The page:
By Ryan Kallberg

Minnesota Daily, February 1998

Come’s ’96 album, Near Life Experience, was just about perfect. Singer-guitarists Thalia Zedek and Chris Brokaw had recently taken on a replacement rhythm section (actually, just a bass and drums) and proceeded to turn out a hypnotic, frightening masterpiece of shattering guitars that never let up. Come, after a near disintegration, had arrived.

So it figures that their new record, Gently, Down the Stream (Matador), finds them starting over again. Come have another new rhythm section — one and a half, in fact. Winston Bramen, the bassist who appears on Gently, is in another band and couldn’t reconcile with Come’s demanding touring schedule. Gently drummer Daniel Coughlin (of Throttle) stayed along for the ride, and Zedek and Brokaw flew bassist Sascha Steinfurth over from Germany to complete the touring crew.

“I would love to have something consistent,” Brokaw says. “I mean, it’s been really fun, and I think it’s been really illuminating to the songs themselves to play them with different people. … But I would love to have something consistent.”

Speaking from a (slightly) objective standpoint, Come’s lineup changes don’t seem to have done any harm. Gently, Down The Stream isn’t a soundalike for Near Life Experience, though the step may be sideways instead of forward.

“This new record is a lot more confident-sounding, for a number of reasons,” Brokaw says. “When we did Near Life Experience it was much more of an experiment, because it was right after (original drummer and bassist) Arthur and Sean had left, and we were playing with all these people we’d never played with before. This new one, we’d been playing with Winston and Daniel for several months.”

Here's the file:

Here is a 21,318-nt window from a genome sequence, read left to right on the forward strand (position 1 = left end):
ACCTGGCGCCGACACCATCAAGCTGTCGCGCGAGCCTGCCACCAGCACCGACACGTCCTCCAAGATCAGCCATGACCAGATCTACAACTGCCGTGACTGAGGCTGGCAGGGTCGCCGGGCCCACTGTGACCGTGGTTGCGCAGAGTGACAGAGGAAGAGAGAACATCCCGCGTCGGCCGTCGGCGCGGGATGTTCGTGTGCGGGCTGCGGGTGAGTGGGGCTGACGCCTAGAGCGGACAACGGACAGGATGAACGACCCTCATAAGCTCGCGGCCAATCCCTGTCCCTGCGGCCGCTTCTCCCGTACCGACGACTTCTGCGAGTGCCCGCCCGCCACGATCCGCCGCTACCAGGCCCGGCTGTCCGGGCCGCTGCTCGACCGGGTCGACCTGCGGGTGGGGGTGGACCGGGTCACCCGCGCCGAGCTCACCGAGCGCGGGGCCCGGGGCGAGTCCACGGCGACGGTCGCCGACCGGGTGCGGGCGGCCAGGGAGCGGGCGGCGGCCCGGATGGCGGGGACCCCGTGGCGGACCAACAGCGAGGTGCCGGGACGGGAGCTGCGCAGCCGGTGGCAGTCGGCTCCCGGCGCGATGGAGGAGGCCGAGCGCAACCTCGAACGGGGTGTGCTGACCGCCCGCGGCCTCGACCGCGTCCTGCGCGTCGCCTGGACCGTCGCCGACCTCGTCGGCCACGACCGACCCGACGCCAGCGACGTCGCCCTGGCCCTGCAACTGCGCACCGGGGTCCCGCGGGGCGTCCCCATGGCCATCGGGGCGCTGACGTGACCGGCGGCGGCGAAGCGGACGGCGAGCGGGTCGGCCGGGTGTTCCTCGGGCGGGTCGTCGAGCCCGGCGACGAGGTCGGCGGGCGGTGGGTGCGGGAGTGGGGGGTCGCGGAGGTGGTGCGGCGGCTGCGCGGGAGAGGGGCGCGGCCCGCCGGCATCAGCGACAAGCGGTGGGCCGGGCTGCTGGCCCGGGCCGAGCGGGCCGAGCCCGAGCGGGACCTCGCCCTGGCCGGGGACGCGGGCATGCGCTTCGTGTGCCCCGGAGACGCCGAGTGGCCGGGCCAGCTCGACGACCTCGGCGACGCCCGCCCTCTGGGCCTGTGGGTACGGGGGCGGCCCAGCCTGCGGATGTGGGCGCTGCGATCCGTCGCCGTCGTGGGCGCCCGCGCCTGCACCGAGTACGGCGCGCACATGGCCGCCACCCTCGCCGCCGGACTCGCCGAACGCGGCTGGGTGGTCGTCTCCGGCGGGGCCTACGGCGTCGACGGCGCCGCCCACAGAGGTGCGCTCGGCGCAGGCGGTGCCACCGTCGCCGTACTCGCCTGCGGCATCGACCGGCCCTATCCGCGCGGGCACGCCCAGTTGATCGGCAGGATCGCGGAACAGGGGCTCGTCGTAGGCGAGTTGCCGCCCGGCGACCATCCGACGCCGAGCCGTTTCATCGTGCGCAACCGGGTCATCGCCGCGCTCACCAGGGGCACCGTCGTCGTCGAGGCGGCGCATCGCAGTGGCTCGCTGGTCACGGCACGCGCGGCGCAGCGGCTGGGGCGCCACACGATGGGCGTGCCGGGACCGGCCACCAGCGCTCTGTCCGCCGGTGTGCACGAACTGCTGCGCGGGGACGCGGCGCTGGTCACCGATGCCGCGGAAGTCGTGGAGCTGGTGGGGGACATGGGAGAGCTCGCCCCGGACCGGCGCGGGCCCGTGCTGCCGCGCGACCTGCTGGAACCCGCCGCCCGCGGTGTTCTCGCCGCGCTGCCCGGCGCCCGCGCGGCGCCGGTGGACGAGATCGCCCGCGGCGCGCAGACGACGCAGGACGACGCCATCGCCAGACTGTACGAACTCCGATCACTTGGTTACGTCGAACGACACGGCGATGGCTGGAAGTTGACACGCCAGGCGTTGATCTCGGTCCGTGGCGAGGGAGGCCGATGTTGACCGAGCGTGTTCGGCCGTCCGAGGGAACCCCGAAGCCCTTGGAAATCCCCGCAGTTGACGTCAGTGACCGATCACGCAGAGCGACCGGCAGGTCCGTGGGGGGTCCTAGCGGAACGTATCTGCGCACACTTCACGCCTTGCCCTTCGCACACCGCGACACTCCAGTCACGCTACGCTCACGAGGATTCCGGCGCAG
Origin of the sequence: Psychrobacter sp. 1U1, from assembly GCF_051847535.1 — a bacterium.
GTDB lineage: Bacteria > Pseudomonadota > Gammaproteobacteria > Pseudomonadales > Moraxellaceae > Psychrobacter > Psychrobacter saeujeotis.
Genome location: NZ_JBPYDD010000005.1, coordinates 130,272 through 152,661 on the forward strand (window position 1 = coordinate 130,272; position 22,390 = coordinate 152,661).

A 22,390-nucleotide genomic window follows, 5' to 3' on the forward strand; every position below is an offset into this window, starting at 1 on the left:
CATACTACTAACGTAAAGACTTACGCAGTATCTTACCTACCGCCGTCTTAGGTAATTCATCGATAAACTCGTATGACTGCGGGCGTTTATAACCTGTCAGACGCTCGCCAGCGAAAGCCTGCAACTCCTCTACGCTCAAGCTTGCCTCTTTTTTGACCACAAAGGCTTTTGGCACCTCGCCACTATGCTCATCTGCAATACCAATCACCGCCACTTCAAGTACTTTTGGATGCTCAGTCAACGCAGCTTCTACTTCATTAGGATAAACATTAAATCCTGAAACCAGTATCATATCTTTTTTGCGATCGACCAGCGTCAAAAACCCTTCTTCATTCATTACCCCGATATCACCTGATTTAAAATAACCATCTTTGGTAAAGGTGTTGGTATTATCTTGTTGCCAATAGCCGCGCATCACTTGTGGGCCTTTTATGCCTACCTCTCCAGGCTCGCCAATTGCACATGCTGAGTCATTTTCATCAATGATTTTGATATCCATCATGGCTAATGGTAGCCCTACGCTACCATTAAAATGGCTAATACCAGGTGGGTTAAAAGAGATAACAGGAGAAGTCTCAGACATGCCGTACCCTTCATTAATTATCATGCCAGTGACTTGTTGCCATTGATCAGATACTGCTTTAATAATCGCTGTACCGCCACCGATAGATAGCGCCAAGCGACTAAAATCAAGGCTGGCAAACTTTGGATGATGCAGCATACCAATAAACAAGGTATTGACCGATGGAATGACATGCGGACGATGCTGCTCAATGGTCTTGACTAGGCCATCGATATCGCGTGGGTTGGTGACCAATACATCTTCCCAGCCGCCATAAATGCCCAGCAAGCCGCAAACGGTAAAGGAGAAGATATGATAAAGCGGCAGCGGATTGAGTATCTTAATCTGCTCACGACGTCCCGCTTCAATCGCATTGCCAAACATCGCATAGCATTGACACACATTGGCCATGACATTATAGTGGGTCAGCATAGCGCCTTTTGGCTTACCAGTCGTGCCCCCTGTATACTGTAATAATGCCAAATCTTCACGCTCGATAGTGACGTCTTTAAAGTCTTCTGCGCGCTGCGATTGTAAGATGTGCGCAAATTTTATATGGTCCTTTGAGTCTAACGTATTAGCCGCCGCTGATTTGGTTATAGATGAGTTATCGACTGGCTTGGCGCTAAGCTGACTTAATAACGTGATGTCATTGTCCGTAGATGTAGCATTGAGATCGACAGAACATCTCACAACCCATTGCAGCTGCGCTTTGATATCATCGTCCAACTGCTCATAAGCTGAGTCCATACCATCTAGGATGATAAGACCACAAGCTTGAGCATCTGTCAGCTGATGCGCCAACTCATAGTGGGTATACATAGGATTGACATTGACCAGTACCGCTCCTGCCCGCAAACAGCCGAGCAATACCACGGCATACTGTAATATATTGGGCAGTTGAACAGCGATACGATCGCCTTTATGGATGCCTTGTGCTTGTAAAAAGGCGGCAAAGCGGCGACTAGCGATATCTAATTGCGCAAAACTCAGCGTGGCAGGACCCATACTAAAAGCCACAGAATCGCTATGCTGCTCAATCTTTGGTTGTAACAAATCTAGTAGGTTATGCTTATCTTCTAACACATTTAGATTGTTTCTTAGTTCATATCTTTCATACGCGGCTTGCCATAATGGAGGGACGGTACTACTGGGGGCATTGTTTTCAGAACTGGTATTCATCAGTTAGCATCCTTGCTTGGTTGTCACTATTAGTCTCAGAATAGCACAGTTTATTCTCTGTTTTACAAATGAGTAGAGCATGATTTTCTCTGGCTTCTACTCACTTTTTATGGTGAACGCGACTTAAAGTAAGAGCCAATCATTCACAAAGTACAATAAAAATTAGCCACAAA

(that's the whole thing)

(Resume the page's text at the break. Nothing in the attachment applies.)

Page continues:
Zedek and Brokaw’s guitars (and Zedek’s voice) still growl, bark and whisper at each other like a pack of feedback-hungry wolves. The songs are still in a minor key (or two). And the group’s work with Morphine producer Paul Q. Kolderie has established beautiful dynamics for winding songs like “Saints around My Neck” — although you may have to turn the volume uncomfortably high to discover them.

The opener, “One Piece,” builds for a minute of feedback and noodling — that somehow threatening orchestral tuning every good band needs. When the song ends about six minutes and six movements later, you’ll realize that you’ve just heard a tour de force played as a warm-up piece.

“Recidivist,” the follow-up, is liberating and jangly, though maybe a bit of a downer — “I’m nothing you haven’t done before,” Brokaw sings, in a slightly unfamiliar voice.

Brokaw’s vocal turns on Near Life Experience were flat and nicely deadpan, and those songs much less distorted, recalling New Order before that act disappeared into a techno fog. On Gently, Down the Stream, Brokaw rasps with an edge that approaches Zedek’s; it’s a result, he says, of a decision to “try to sing things that are a little more in my natural register.”

“When I did those songs from Near Life, I wrote them singing in a pretty low key, and singing in a key that I can’t sing very loudly,” Brokaw says. “And I went on tour for a few months having to sing those every night and just being completely inaudible.”

Zedek takes over again for “Stomp,” which comes along with a rumble and whoo-hoo backing vocals — Come at that moment seems a different band entirely. Two tracks later, on the epic “Saints around My Neck,” they don’t sound like a band at all; they sound like artists. And then…

Well, you’ve heard enough already. And that’s just the first half of the record.

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